The MA/JS recommends to get familiar with the Public procurement guidance for practitioners prepared by the European Commission.
This document contains guidance on how to avoid errors frequently seen in public procurement for projects co-financed by the European Structural and Investment Funds. It is intended to facilitate the implementation of operational programmes and to encourage good practice. It is not legally binding but aims to provide general recommendations and to reflect best practice. The concepts, ideas and solutions proposed in the guidance are without prejudice and national legislation and should be read and may be adapted taking into account the national legal framework.
Interreg Baltic Sea Region is bound to comply with the State aid rules which apply in the EU and the European Economic Area (EEA). Non-compliance with State aid rules leads to cuts of Programme co-financing to projects and project partners receiving State aid may receive only a lower Programme co-financing rate.
Therefore, organisations which intend to apply for funding from the Programme need to understand what State aid is and how the activities in the project can be carried out in line with the relevant rules.
What is State aid?
A company which receives support from public funding sources, such as Interreg Baltic Sea Region, may gain an advantage over its competitors through this support. Furthermore, the support can distort competition and affect trade between Member States. The EU Treaty wants to prevent such effects on the market and therefore generally prohibits State aid. However, in some circumstances such support is necessary for a well-functioning and equitable economy. Therefore, the Treaty leaves room for a number of policy objectives for which State aid can be considered compatible and stipulates exemptions.
How to comply?
In general, the MA/JS expect that only few projects in Interreg Baltic Sea Region will be State aid relevant – as in the past. However, as more private enterprises may participate in projects from 2014 until 2020, the likelihood of State aid relevant projects increases. If State aid relevant activities are part of a project proposal, the activities will not automatically be ineligible under Interreg Baltic Sea Region. A number of practical options are in place to enable projects to be supported in such a case, including the so-called De minimis support and the General Block Exemption Regulation (GBER).
Each partner must complete a State aid self-declaration as part of the application for the MA/JS to assess if a project is State-aid relevant. During project implementation those project partners that carry out State aid relevant activities need to provide further information and documents, as well as to follow specific monitoring and reporting requirements.
What to read?
Applicants and finance managers should familiarise themselves with the following documents, already before applying for a project:
The Programme manual provides an introduction to the State aid rules of the Programme in chapter F.1.6. For example: What is State aid? Which instruments exist? What to consider and what to submit at which project stage?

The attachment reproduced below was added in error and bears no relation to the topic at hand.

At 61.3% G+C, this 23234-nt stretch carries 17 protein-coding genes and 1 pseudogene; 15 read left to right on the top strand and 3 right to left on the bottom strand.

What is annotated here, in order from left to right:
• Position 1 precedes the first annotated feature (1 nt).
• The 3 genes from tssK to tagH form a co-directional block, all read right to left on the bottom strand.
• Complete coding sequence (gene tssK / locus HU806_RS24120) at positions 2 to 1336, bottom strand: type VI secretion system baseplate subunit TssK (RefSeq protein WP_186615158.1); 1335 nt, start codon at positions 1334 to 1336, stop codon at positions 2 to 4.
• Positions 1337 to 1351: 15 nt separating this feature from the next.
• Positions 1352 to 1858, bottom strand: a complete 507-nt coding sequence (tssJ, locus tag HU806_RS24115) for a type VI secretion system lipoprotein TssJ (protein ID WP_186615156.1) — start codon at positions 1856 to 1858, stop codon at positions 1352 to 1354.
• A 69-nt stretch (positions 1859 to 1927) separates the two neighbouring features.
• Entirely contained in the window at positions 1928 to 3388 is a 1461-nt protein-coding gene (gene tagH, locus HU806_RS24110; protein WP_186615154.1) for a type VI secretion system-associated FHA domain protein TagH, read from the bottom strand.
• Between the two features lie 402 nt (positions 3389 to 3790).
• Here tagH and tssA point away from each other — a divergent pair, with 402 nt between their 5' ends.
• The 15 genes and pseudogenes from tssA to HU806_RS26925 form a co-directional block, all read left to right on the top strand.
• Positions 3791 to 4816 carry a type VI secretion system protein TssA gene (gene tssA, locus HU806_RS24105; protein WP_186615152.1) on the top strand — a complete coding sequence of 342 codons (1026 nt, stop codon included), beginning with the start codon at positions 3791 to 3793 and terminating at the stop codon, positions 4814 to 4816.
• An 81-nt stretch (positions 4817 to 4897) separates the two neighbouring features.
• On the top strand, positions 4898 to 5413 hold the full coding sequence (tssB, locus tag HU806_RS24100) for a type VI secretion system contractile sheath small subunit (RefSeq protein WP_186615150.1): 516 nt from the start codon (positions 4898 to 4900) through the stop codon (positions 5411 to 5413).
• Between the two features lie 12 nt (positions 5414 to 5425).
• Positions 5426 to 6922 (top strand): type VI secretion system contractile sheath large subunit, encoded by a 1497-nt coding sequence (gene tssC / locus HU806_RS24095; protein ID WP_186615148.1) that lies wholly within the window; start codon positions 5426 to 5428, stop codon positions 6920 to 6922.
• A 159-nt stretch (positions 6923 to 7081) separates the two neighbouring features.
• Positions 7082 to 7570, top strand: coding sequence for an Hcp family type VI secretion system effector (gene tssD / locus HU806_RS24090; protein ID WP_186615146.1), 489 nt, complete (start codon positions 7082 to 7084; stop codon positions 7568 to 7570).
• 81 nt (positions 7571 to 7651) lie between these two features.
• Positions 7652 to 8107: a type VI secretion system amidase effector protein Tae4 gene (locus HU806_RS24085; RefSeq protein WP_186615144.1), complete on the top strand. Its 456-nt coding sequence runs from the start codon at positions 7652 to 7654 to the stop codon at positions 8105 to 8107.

The State aid fact sheets provide detailed information, including: What steps have to be taken to identify State aid relevant activities? What is de minimis and how does it work? What is the General Block Exemption Regulation and how does it affect the co-financing rate?
Communication & visibility
Communications activities are considered an important and integral part of project implementation, and thus require thorough planning as well as adequate resources. Content-wise, projects are expected to concentrate on communicating thematic issues and solutions developed by project partners, while mere branding of the project is of lower importance.
At the project application stage, projects need to demonstrate how communication will help to implement the project successfully. It is crucial that projects identify their specific target groups and demonstrate how they plan to involve target groups in the production and/or use of the main outputs.
Refer to the funding: obligatory elements
All information and communication activities have to display the support from the Programme and EU funds as follows. We strongly recommend all project partners to familiarise themselves with the linked documents. Misuse (of the EU emblem, the reference or the Programme logo) may result in ineligibility of items produced for the project, i.e. the costs will not be fully refunded.
Obligatory elements to comply with visibility rules:
- The European Union emblem (“EU flag”) in accordance with the technical characteristics specified in the Commission Implementing Regulation (EU) No 821/2014, together with a reference to the European Union;
- A reference to the EU funding source. The reference shall read as follows: “European Union (European Regional Development Fund)” in English or respective national language;
- The Programme logo in accordance with the technical characteristics in the Corporate Design Manual for Interreg Baltic Sea Region Programme or the Programme logo with an integrated project acronym (“adapted project logo”) as described in the project design guide (example see below).